CMS Proposes Policy And Payment Rate Changes For Inpatient Stays In Acute Care And Long-Term Care Hospitals In FY 2011

The Centers for Medicare & Medicaid Services (CMS) proposed the fiscal year (FY) 2011 policies and payment rates for inpatient services furnished to people with Medicare by both acute care hospitals and long-term care hospitals. The proposals are intended to ensure that Medicare pays appropriately for high quality, efficient and safe inpatient care.

The proposed rule does not address inpatient hospital related provisions of the recently enacted Patient Protection and Affordable Care Act, as amended by the Health Care and Education Affordability Reconciliation Act (collectively referred to as the ‘Affordable Care Act’). CMS expects to provide further information on the implementation of health care reform provisions in these laws that affect FY 2010 and FY 2011 IPPS payments in the near future.

In today’s action, CMS is proposing to update acute care hospital rates by 2.4 percent for inflation, a slight increase over the FY 2010 inflation rate, and apply an adjustment of -2.9 percentage points to recoup one-half of the estimated excess spending in FY 2008 and 2009 aggregate payments, due to changes in hospital coding practices that did not reflect increases in patients’ severity of illness. Under legislation passed in 2007, CMS is required to recoup the entire amount of FY 2008 and 2009 excess spending from changes in hospital coding practices by FY 2012. CMS estimates that payments to general acute care hospitals under the proposed rule for operating expenses in FY 2011 will decline by 0.1 percent, or $142 million, compared with FY 2010, and taking into account all factors that would affect spending.

CMS is similarly proposing to update long-term care hospital (LTCH) rates by 2.4 percent for inflation and apply an adjustment of -2.5 percentage points for the estimated increase in spending in FYs 2008 and 2009 due to documentation and coding that did not reflect increases in patients’ severity of illness. Based on these two proposed provisions and other proposed changes, CMS estimates that payments to LTCHs would increase by 0.8 percent or $41 million.

The projected inflation updates for both types of hospitals may be revised in the final rule based on more recent data.

‘The proposals we are announcing today take a significant step towards improving the accuracy of Medicare payments for inpatient hospital stays, while continuing and expanding payment incentives to hospitals to improve the quality and safety of care they furnish to beneficiaries,’ said Jonathan Blum, Deputy Administrator and Director for the Center for Medicare.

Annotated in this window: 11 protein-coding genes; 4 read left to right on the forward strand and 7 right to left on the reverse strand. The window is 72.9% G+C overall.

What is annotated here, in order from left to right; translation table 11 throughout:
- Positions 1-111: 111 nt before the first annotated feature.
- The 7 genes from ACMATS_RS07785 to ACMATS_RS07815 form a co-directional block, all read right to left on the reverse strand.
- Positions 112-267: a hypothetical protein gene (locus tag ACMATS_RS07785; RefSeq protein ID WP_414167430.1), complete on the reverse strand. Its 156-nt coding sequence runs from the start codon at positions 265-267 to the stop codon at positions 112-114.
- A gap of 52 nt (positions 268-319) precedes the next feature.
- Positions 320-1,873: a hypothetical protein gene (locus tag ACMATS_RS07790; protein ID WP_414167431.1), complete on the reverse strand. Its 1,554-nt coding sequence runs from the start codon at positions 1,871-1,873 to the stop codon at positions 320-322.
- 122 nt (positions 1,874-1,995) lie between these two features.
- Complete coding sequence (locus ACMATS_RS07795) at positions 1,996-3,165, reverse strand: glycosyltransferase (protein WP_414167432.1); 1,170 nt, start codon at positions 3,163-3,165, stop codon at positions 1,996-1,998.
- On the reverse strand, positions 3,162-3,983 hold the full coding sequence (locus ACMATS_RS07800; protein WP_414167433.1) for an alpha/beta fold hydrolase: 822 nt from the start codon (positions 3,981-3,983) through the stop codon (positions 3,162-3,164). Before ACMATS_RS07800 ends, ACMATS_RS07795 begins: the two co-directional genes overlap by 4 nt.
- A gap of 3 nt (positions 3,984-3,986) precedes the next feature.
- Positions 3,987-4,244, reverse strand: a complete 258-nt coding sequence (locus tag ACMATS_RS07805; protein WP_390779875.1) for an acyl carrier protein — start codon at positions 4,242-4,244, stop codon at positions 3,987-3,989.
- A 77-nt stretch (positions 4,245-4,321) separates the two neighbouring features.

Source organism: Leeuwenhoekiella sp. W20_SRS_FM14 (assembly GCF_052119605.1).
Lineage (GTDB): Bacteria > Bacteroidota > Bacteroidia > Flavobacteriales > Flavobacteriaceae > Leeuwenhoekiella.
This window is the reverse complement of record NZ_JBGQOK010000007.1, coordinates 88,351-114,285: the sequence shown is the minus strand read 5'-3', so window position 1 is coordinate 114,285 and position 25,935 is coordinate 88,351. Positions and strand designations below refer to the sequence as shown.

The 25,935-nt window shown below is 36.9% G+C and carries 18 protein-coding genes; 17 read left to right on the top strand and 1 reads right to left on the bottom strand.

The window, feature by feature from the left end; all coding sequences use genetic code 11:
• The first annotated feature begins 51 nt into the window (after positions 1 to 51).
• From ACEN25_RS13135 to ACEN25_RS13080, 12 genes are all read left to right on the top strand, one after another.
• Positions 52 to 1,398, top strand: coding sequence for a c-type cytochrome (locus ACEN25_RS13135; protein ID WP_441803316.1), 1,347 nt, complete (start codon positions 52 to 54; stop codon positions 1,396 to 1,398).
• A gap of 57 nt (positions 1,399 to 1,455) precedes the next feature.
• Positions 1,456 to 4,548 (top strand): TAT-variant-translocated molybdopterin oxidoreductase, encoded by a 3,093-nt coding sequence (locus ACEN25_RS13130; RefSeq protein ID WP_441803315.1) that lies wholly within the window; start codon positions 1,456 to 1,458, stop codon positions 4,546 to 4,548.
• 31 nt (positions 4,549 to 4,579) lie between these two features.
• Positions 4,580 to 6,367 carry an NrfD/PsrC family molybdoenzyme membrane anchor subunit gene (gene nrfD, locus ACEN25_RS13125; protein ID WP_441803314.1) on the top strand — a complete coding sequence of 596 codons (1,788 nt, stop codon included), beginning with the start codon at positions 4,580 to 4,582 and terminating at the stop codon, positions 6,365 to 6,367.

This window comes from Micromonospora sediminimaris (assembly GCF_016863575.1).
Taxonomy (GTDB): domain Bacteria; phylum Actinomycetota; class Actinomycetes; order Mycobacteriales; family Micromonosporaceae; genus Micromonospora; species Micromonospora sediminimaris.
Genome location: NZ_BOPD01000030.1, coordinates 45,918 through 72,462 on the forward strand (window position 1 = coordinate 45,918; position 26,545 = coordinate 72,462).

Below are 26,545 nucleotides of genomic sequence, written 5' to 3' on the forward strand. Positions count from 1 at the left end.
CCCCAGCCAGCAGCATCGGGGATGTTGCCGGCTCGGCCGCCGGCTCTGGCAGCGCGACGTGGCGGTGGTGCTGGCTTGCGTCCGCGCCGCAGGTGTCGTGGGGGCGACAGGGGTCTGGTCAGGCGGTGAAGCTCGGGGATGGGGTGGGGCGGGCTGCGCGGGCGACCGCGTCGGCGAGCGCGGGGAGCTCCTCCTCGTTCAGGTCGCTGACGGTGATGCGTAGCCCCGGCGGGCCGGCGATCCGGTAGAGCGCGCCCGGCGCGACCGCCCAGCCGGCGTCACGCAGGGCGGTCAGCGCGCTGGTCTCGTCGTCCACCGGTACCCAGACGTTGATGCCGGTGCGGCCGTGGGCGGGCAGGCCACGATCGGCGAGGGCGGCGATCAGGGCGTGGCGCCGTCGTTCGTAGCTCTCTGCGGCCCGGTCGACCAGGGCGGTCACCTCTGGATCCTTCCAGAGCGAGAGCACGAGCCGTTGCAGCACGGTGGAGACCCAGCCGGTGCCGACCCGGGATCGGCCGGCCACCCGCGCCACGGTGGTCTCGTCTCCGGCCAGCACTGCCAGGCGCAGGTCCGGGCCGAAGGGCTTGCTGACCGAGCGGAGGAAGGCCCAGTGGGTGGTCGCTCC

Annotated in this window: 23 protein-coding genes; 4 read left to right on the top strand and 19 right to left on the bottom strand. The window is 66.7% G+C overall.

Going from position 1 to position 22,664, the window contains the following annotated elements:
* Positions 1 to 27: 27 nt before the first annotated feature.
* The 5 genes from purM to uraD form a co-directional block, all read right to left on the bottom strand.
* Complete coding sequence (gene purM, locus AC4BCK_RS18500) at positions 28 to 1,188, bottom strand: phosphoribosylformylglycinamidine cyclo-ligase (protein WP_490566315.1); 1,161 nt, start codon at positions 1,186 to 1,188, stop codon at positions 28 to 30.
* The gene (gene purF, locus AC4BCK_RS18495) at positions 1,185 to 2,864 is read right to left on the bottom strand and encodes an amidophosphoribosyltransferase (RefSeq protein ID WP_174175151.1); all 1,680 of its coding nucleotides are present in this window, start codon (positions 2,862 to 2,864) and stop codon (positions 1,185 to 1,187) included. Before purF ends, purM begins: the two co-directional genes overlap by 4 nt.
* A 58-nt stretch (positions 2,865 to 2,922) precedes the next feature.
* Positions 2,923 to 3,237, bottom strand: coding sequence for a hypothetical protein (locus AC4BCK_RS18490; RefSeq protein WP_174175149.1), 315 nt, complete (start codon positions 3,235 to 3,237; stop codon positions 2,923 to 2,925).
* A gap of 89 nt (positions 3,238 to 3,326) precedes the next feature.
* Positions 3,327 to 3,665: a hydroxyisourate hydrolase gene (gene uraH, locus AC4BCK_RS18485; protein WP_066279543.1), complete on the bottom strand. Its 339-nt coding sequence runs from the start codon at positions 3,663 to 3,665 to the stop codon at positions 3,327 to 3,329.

The proposed rule would apply to approximately 3,500 acute care hospitals paid under the Inpatient Prospective Payment System (IPPS), and approximately 420 long-term care hospitals paid under the Long-Term Care Hospital Prospective Payment System (LTCH PPS), beginning with discharges occurring on or after October 1, 2010. Proposed payment rates are based on the most recently available data and may be revised in the final rule to reflect more current data.

Under current law, hospitals that successfully report quality measures included in the Reporting Hospital Quality Data for Annual Payment Update (RHQDAPU) program will receive the full update for 2011. Hospitals that do not participate in the quality reporting program will get the update less two percentage points. Based on the required reporting in 2009, 96 percent of participating hospitals are receiving the full update this year.

CMS is proposing to add 45 measures to the RHQDAPU set for reporting in 2011. However, only 10 of the proposed measures ‘ including rates of occurrence for eight of 10 categories of conditions that are subject to the hospital-acquired conditions (HACs) policy – will be considered in determining a hospital’s FY 2012 update. The remaining 35 measures – many of which CMS is proposing to be reported through registries – would be considered in determining the hospital’s FY 2013 update, and hospitals would not be required to report all of the proposed registry-based measures. The proposed use of registries would prevent hospitals from having to report the same data twice. In addition, CMS is proposing to retire one existing measure for reporting – mortality for selected surgical procedures (composite).

The proposed rule was placed on display at the Federal Register today, and can be found under Special Filings here.

CMS will accept comments on this proposed rule until June 18, and will respond to them in a final rule to be issued by August 1, 2010.

For more information, please see here.

Note

More information about the proposed rule, including the documentation and coding adjustment and the RHQDAPU changes and HACs discussion, can be found in Fact Sheets on our Web page.

Source
Centers for Medicare & Medicaid Services

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